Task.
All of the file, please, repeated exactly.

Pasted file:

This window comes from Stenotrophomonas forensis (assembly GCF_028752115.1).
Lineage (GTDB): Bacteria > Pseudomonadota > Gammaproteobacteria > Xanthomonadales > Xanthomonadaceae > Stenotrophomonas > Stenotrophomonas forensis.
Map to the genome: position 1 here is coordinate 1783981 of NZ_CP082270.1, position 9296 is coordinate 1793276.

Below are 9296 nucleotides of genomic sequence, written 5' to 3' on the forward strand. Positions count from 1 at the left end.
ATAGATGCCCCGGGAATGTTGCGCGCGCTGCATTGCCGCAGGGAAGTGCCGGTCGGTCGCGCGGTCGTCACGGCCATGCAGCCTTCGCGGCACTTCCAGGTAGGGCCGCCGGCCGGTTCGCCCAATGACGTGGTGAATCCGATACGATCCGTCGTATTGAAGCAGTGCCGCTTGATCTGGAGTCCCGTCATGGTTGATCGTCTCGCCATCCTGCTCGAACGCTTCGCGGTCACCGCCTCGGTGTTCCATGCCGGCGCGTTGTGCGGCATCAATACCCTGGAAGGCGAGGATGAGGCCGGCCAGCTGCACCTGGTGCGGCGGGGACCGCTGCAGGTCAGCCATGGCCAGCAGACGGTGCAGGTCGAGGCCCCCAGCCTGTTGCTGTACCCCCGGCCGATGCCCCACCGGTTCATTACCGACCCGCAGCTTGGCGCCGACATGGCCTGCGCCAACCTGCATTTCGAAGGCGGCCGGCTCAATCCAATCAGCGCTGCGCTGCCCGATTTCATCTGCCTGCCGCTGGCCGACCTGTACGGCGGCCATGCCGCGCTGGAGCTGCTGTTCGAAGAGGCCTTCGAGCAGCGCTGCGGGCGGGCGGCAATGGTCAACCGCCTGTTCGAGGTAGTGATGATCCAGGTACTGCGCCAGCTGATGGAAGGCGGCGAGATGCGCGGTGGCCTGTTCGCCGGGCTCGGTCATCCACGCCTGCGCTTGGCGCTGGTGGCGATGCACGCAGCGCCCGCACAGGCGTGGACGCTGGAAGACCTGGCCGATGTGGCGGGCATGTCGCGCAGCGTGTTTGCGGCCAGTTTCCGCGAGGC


This window comes from Stenotrophomonas forensis (assembly GCF_028752115.1).
Lineage (GTDB): Bacteria > Pseudomonadota > Gammaproteobacteria > Xanthomonadales > Xanthomonadaceae > Stenotrophomonas > Stenotrophomonas forensis.
Map to the genome: position 1 here is coordinate 1783981 of NZ_CP082270.1, position 9296 is coordinate 1793276.

Below are 9296 nucleotides of genomic sequence, written 5' to 3' on the forward strand. Positions count from 1 at the left end.
ATAGATGCCCCGGGAATGTTGCGCGCGCTGCATTGCCGCAGGGAAGTGCCGGTCGGTCGCGCGGTCGTCACGGCCATGCAGCCTTCGCGGCACTTCCAGGTAGGGCCGCCGGCCGGTTCGCCCAATGACGTGGTGAATCCGATACGATCCGTCGTATTGAAGCAGTGCCGCTTGATCTGGAGTCCCGTCATGGTTGATCGTCTCGCCATCCTGCTCGAACGCTTCGCGGTCACCGCCTCGGTGTTCCATGCCGGCGCGTTGTGCGGCATCAATACCCTGGAAGGCGAGGATGAGGCCGGCCAGCTGCACCTGGTGCGGCGGGGACCGCTGCAGGTCAGCCATGGCCAGCAGACGGTGCAGGTCGAGGCCCCCAGCCTGTTGCTGTACCCCCGGCCGATGCCCCACCGGTTCATTACCGACCCGCAGCTTGGCGCCGACATGGCCTGCGCCAACCTGCATTTCGAAGGCGGCCGGCTCAATCCAATCAGCGCTGCGCTGCCCGATTTCATCTGCCTGCCGCTGGCCGACCTGTACGGCGGCCATGCCGCGCTGGAGCTGCTGTTCGAAGAGGCCTTCGAGCAGCGCTGCGGGCGGGCGGCAATGGTCAACCGCCTGTTCGAGGTAGTGATGATCCAGGTACTGCGCCAGCTGATGGAAGGCGGCGAGATGCGCGGTGGCCTGTTCGCCGGGCTCGGTCATCCACGCCTGCGCTTGGCGCTGGTGGCGATGCACGCAGCGCCCGCACAGGCGTGGACGCTGGAAGACCTGGCCGATGTGGCGGGCATGTCGCGCAGCGTGTTTGCGGCCAGTTTCCGCGAGGC